• Some rare causes of this condition include gestational, alcohol and drug abuse.

Pathophysiology

Our body consists of a complex system created in order to balance the volume and composition of body fluids. This system is made up of kidneys which filter extra body fluids from the blood circulation and bladder which stores blood in the form of urine. As long as this special regulation of fluid is maintained, the kidneys will make less urine in order to save fluid in instances where the amount of water intake is decreased, or water loss is increased (diarrhea, excessive sweating). Also, during night, the kidneys tend to produce less urine as a result of reduced rate of metabolism. Additionally, the hypothalamus produces a hormone known as Antidiuretic hormone (ADH) which stimulates the body to produce less amounts of urine at times.

A problem with the production of this antidiuretic hormone or aforementioned kidney’s response to an antidiuretic hormone is known to result in this condition known as Diabetes insipidus.

Patients affected by this condition will usually experience excessive urination and thirst associated with an increased fluid intake (preferably cold water or ice) In contrast to urine excreted in diabetes mellitus, urine in these patients will not contain glucose.

Some patients will also indicate signs of dehydration such as sunken eyes, dry mucous membranes, reduced skin turgor, etc. Untreated dehydration can result in Hypokalemia. Affected children may show loss of appetite and weight gain sometimes associated with fever, vomiting, or diarrhea.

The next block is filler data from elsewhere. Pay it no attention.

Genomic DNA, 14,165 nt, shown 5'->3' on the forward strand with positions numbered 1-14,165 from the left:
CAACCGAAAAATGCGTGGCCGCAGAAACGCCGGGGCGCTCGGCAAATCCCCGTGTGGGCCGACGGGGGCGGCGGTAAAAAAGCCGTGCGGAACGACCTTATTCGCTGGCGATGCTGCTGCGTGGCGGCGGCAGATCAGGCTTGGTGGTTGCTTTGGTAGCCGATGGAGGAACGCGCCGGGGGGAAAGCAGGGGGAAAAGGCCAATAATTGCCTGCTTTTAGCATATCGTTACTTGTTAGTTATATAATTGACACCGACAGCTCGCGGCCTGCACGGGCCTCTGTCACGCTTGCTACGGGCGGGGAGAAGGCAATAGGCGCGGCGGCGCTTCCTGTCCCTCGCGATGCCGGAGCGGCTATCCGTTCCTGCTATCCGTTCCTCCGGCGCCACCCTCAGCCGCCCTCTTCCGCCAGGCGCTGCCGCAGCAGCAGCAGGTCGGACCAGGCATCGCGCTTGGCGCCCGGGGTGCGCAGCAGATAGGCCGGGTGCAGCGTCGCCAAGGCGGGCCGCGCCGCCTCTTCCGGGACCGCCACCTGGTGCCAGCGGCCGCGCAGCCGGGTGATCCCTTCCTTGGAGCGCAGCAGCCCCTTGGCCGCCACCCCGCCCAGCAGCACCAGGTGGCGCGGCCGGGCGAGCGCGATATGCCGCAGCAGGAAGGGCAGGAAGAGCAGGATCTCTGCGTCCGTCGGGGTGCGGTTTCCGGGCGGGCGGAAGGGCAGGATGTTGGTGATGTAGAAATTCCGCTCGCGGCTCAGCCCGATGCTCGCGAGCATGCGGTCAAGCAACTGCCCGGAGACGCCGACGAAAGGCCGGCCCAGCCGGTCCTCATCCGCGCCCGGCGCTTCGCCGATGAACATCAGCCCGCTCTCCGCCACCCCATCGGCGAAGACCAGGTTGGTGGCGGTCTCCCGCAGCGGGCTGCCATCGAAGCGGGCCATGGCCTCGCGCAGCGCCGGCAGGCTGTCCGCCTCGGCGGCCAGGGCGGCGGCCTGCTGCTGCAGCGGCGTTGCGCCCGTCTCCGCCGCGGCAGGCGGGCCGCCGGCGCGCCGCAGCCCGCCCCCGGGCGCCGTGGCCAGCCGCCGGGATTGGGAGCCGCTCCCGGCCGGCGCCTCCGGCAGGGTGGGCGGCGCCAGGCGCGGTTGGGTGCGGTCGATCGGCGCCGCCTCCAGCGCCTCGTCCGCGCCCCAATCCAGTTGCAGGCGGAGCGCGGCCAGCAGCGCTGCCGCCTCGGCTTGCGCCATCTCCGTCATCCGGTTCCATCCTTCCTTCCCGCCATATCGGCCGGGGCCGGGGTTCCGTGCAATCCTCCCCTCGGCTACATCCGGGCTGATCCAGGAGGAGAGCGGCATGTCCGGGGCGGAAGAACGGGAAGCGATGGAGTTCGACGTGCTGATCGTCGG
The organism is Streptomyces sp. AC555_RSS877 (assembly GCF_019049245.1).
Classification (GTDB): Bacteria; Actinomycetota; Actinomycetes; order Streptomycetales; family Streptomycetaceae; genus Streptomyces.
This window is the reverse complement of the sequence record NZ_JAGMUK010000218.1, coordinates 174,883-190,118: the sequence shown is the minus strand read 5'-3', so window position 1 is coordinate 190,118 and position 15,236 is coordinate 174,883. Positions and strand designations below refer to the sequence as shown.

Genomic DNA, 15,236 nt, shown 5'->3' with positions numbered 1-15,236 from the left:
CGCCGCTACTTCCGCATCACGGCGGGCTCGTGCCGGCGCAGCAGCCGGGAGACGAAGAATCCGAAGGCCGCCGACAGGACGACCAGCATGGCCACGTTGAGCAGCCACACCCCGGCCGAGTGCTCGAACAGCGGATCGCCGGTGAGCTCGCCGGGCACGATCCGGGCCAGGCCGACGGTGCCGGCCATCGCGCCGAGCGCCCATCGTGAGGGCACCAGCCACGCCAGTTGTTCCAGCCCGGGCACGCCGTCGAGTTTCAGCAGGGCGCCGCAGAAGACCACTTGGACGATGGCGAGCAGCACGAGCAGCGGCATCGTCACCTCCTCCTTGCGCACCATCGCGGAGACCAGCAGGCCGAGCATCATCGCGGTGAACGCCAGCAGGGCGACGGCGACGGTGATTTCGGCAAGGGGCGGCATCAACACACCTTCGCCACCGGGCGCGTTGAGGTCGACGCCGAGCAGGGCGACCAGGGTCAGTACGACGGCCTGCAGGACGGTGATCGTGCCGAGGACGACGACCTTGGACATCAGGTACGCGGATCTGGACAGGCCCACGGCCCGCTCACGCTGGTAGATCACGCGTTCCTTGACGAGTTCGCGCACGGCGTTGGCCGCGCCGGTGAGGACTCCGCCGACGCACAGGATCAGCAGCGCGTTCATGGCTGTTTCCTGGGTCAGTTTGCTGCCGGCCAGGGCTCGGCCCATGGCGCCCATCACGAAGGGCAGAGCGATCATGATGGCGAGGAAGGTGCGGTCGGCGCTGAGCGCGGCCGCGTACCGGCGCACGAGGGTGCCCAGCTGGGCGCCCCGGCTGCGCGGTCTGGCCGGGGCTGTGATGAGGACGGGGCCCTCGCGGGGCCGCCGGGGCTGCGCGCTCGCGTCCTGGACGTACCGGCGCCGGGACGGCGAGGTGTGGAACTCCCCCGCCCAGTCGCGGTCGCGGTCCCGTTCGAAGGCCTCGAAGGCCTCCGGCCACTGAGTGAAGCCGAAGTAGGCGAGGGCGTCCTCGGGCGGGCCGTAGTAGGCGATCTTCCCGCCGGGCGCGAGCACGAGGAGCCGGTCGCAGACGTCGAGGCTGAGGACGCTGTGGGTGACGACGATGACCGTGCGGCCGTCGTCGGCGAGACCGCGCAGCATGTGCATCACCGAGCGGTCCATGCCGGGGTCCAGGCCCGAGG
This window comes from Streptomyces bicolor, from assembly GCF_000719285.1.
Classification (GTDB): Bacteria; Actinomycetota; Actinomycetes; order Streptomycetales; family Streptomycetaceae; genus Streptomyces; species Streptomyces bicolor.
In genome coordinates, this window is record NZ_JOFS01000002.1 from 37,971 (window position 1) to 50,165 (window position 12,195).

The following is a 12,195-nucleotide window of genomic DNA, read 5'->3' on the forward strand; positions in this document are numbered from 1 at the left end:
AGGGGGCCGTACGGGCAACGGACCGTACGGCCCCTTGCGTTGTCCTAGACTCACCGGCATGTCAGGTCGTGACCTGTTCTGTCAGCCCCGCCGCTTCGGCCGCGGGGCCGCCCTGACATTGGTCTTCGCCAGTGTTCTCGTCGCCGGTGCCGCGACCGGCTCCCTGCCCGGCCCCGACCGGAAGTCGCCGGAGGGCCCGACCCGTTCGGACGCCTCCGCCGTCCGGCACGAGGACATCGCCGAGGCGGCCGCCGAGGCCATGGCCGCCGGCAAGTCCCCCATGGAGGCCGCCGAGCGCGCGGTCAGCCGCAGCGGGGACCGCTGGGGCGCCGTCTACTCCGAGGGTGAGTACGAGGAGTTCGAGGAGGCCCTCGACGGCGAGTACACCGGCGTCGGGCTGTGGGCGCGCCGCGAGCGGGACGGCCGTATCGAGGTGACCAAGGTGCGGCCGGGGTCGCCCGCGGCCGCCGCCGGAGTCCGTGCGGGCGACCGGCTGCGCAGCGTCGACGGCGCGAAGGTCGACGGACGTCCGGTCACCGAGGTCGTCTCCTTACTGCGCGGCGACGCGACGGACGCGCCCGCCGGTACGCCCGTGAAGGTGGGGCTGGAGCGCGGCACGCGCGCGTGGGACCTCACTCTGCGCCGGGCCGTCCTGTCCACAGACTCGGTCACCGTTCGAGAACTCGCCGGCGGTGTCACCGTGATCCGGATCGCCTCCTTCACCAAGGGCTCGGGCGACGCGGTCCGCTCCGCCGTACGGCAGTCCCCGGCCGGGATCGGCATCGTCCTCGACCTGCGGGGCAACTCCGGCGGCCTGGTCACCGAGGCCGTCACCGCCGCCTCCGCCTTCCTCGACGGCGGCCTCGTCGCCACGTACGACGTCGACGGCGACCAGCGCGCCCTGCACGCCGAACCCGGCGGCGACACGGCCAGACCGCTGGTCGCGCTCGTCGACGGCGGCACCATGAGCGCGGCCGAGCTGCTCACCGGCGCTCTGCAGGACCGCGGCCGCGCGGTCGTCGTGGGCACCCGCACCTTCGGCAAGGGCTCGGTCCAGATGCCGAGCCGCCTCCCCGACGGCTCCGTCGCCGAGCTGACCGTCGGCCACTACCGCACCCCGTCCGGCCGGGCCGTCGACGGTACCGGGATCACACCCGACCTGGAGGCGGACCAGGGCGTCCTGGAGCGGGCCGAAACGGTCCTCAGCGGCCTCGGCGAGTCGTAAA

Major investigations to diagnose this condition in clinically suspected patients include,

  • Blood glucose levels
  • Bicarbonate levels
  • Calcium levels
  • Serum electrolytes (hypernatremia and hypokalemia due to dehydration)
  • Urinalysis (diluted urine with a low specific gravity)
  • Fluid deprivation test (Distinguish DI from other causes of excessive urination) to see the etiology of diabetes insipidus which can either be due to a defect in ADH production or a defect in the kidneys’ response to ADH
  • MRI and CT scans to identify defects in the pituitary gland and hypothalamus.

Treatment

Central and gestational Diabetes Insipidus are usually treated with Desmopressin which can be given intra-nasally or orally. Some patients will also respond to Carbamazepine (anticonvulsive drug).

It is also important to correct dehydration in affected individuals by using Hydrochlorothiazide (thiazide diuretic) or indomethacin.

Difference Between Diabetes Mellitus and Diabetes Insipidus

Regulation of urine production by ADH and aldosterone

Difference Between Diabetes Mellitus and Diabetes Insipidus

Cause

Even though both these conditions have a common name and a symptom of producing more urine, their pathophysiology has a significant difference.

Diabetes mellitus is caused by a deficiency of the pancreatic hormone insulin.

Diabetes insipidus involves a problem with the production of antidiuretic hormone or kidney’s response to antidiuretic hormone (nephrogenic diabetes insipidus), 

Polyuria

Diabetes mellitus leads to polyuria by a process known as osmotic diuresis as a result of a leakage of high blood sugar levels into the urine.  

In diabetes insipidus, polyuria is caused by either a problem with the production of antidiuretic hormone or kidney’s response to antidiuretic hormone.

Glycosuria 

Glycosuria refers to the excess of sugar in the urine. 

Diabetes Insipidus doesn’t develop glycosuria like in Diabetes Mellitus.

Image Courtesy:

“Main symptoms of diabetes” By Mikael Häggström – (Public Domain) via

“ADH3″ By Rodrigo H. Castilhos – Own work (Public Domain) via  

About the Author: Embogama

Embogama is a passionate freelance writer for several years. Her areas of interest include general medicine, clinical medicine, health and fitness, Ayurveda medicine, psychology, counseling and piano music